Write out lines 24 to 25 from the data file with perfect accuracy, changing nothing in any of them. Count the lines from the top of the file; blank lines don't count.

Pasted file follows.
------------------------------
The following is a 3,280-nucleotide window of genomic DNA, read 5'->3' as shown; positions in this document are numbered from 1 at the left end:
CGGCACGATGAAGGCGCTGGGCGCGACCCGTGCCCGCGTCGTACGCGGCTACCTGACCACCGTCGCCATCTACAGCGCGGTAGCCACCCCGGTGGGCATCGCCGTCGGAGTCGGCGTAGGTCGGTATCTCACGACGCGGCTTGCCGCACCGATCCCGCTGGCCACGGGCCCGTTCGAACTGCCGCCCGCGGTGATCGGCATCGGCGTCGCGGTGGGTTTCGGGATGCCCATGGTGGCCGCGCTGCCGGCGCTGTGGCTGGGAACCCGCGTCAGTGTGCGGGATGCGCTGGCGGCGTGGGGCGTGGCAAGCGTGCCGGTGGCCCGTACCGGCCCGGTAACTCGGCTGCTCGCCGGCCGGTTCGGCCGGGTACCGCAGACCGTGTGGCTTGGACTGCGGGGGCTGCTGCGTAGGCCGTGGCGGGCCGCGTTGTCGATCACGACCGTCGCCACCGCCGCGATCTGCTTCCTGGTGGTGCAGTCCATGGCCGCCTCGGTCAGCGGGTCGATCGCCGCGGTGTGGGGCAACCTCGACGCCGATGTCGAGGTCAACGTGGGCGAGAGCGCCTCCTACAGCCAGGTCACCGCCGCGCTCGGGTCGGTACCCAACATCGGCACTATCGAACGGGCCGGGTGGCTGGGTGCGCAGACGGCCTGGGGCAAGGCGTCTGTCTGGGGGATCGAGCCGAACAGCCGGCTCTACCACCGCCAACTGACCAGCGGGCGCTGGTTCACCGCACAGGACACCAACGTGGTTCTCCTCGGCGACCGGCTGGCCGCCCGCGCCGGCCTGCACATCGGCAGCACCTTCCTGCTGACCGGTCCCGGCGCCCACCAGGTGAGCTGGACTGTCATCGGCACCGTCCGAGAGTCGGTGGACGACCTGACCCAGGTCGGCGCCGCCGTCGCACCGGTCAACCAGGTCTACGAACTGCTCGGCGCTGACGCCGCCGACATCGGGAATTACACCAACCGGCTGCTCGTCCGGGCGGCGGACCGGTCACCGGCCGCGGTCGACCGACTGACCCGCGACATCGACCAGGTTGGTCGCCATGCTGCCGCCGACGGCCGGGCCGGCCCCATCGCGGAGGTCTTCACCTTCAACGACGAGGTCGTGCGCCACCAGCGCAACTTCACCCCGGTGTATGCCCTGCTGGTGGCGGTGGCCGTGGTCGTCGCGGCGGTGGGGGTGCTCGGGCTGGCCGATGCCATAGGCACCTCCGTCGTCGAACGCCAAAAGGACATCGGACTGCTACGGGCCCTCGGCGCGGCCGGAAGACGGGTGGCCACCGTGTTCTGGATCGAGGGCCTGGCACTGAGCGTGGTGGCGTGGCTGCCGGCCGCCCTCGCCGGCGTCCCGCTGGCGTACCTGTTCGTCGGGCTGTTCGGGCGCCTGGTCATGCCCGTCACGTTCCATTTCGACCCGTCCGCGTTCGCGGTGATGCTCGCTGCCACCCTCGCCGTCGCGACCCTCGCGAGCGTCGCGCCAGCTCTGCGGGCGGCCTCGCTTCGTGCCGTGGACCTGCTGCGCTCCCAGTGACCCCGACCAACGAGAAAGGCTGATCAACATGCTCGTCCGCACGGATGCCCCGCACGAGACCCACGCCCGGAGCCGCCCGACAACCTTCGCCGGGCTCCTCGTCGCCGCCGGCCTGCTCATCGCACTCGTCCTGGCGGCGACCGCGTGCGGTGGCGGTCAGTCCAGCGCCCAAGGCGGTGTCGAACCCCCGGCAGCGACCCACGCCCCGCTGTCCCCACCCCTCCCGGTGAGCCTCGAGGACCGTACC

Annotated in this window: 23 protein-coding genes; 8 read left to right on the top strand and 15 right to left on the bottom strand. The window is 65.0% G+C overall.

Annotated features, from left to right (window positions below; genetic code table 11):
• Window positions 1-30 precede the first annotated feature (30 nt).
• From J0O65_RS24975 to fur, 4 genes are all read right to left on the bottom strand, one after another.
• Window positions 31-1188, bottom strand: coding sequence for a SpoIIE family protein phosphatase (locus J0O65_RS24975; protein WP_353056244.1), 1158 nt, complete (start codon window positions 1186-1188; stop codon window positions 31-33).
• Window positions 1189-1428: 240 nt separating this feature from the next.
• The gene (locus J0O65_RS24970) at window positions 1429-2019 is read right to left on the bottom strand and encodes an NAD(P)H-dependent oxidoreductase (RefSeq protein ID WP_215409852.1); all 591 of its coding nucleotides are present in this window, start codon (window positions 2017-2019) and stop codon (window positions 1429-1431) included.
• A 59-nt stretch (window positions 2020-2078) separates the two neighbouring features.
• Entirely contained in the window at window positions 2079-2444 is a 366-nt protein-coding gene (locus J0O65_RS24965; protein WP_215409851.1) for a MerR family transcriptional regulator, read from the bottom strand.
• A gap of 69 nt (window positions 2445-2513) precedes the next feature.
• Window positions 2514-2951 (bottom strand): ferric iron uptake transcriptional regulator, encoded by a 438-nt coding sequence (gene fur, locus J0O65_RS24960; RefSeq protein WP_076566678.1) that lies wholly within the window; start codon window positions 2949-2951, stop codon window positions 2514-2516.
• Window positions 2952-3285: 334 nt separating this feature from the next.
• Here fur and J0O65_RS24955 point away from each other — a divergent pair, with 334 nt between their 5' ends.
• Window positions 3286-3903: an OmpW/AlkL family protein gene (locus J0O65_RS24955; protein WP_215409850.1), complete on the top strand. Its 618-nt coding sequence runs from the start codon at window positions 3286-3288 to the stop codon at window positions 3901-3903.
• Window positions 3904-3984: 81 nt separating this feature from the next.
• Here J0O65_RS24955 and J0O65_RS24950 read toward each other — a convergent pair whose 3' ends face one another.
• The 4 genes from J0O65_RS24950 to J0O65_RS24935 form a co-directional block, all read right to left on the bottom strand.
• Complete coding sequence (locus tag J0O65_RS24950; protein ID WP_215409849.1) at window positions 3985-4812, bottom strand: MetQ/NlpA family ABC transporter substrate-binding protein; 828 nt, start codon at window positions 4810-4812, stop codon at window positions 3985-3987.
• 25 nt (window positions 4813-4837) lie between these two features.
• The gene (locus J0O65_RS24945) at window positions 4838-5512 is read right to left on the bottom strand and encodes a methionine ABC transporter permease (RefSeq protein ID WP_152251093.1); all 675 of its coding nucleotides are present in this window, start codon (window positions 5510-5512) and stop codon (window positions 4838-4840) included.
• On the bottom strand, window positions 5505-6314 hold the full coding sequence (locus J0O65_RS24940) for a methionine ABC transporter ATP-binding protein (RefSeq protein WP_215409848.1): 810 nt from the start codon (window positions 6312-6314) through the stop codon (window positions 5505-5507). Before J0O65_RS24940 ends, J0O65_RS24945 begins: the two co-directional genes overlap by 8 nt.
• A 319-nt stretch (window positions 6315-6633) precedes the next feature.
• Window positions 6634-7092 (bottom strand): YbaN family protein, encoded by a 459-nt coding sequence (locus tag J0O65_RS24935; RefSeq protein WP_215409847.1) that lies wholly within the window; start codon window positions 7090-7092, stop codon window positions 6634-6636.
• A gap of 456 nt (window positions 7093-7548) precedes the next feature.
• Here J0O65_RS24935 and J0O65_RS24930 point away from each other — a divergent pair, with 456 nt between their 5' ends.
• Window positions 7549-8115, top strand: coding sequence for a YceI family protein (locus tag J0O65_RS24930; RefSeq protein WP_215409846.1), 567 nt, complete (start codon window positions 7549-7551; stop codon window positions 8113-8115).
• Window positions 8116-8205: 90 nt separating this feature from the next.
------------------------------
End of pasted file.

• A 319-nt stretch (window positions 6315-6633) precedes the next feature.
• Window positions 6634-7092 (bottom strand): YbaN family protein, encoded by a 459-nt coding sequence (locus tag J0O65_RS24935; RefSeq protein WP_215409847.1) that lies wholly within the window; start codon window positions 7090-7092, stop codon window positions 6634-6636.